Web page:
Welcome to the Weekly Scan. Here’s what we’re following for the week of March 29, 2021.

Root Canal. A 224,000-ton ship the size of New York’s Empire State Building was freed on March 29 after being stuck in Egypt’s Suez Canal for nearly a week, blocking one of the world’s most important waterways for shipping and oil. After running into strong winds and a sandstorm, the container ship known as the Ever Given, became lodged in sand and mud at an angle across the canal. The 1,300 foot long ship is twice as long as the Suez Canal is wide. Dredgers worked to free the ship in coordination with assistance from high tide. The vessel is operated by Taiwan’s Evergreen Marine Corp. 

  • The takeaway: The shipping of critical cargo, such as oil, is expected to resume. Every day, approximately 30% of the world’s shipping container volume, worth about $9 billion, travels through the Suez Canal. The canal is also used to transport 12% of all goods globally. The jam left at least 160 ships waiting to enter the Canal, and many vessels are now traveling around Africa’s Cape of Good Hope, a much costlier and more time-consuming alternative.

Associated Press, BBC, and CNN.

Destination: vaccination. The Biden administration is reportedly collaborating with private companies to develop “vaccine passports” that would allow people to prove that they’ve been vaccinated against Covid-19. The administration is looking to make a passport that can be easily accessed with a smartphone or printed on paper, similar to an airport boarding pass. This effort would correspond with President Biden’s push to reopen much of the country by July 4, 2021. 

  • The takeaway: Mass vaccination against Covid-19 is thought to be the most effective route to return to normalcy, allowing businesses to reopen. A vaccination passport would allow businesses to ensure that customers and employees are protected against the new coronavirus. Some businesses, including cruise ships and sports teams, have already said that they would require proof of vaccination from customers before opening for business again.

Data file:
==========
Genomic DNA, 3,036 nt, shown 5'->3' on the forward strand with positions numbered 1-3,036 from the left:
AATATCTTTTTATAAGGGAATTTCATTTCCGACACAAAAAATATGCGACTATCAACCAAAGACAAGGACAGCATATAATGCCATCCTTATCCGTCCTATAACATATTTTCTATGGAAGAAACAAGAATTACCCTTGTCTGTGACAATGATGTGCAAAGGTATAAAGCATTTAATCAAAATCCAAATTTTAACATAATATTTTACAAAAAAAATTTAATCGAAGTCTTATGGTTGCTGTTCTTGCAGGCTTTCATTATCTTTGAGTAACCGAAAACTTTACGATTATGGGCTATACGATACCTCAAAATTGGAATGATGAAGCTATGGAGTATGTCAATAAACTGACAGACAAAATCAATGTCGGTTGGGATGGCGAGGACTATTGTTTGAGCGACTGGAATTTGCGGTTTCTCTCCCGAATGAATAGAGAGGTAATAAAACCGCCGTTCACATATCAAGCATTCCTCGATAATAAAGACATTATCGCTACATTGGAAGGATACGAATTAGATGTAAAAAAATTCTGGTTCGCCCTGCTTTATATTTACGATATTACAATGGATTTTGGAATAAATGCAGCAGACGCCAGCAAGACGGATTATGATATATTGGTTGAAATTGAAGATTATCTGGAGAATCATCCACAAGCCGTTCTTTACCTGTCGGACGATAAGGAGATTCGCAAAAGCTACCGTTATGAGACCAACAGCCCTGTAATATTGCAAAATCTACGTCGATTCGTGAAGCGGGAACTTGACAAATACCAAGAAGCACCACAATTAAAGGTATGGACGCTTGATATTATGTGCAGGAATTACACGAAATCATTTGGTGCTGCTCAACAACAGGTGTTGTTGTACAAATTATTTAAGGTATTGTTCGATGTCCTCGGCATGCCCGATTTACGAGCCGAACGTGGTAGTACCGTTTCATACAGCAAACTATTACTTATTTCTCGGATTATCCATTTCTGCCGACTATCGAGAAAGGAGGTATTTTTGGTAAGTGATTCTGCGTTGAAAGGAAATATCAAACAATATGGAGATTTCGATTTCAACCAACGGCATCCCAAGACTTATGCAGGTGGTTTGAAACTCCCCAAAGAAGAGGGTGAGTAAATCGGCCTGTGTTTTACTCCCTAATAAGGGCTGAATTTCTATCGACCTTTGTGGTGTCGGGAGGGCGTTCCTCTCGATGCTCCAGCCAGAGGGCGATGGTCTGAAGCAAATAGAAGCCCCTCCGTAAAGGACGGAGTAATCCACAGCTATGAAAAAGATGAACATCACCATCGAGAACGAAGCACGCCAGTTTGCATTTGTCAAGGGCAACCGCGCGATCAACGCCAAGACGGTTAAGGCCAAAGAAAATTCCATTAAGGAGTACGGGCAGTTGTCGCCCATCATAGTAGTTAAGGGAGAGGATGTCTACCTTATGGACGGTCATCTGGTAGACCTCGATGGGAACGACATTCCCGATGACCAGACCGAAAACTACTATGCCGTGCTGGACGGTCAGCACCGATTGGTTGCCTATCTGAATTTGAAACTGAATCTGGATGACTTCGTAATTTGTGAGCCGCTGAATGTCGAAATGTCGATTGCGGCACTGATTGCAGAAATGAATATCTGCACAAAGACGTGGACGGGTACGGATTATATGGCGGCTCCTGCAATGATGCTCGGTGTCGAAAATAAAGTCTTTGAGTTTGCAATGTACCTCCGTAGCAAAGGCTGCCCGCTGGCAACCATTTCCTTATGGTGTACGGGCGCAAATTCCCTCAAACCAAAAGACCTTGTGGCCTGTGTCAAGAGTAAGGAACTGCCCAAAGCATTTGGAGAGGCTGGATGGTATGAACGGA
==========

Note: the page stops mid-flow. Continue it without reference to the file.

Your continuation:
Washington Post

Unemployment numbers look sunnier. The U.S. Department of Labor announced on March 25 that new weekly unemployment claims have fallen to their lowest level since the beginning of the pandemic, which began in March, 2020. Across the country, a total of 657,000 people filed for state unemployment benefits last week, a decrease of 100,000 people from the previous week. Last spring, the U.S had its highest unemployment rate since the Great Depression. In April, 2020, unemployment in the U.S. reached 14.8%, but has since dipped to 6.2% as of February, 2021. 

  • The takeaway: The improvement in unemployment numbers could be an indication that the economy is recovering from the pandemic, in response to more vaccinations, the reopening of businesses, and the $1.9 trillion American Rescue Plan. Bank of America reportedly predicts that the economy will gain 950,000 jobs per month in the second quarter of 2021, with unemployment falling to 4.7% by the summer. The Federal Reserve has indicated that it does not plan to increase interest rates any time soon, in an effort to give room for the economy to slowly recover.

New York Times

China rags on H&M. Chinese officials attacked Swedish clothing retailer H&M last week, for a statement H&M put out six months ago, condemning alleged forced labor in the production of cotton from the Xinjiang region. The statement, which went unobserved until Chinese social media users took notice recently, says it will not tolerate criminal labor practices in the manufacturing supply chain of its clothing. Sports apparel companies Nike and Adidas have similarly boycotted Xinjiang cotton in their products. China has reportedly detained Uyghurs, as well as other ethnic Muslim minorities, forcing them to work in Chinese factories and cotton farms. China has argued that it has not violated any human rights, and that boycotts have damaged China’s reputation.

  • The takeaway: China has increasingly retaliated against companies and other organizations that are critical of its policies, forcing them to choose between politics and the enormous size of the Chinese market. China is reportedly H&M’s second-biggest market, with 505 stores in that country generating $1.2 billion in sales in 2019. Chinese e-commerce platform Taobao reportedly dropped H&M from its offerings. In response to the criticism, H&M reportedly removed its statement about Xinjiang cotton from its corporate website, as have other large brands including Inditex, the parent company of Zara. 

NPR

Find out what we covered in last week’s Scan.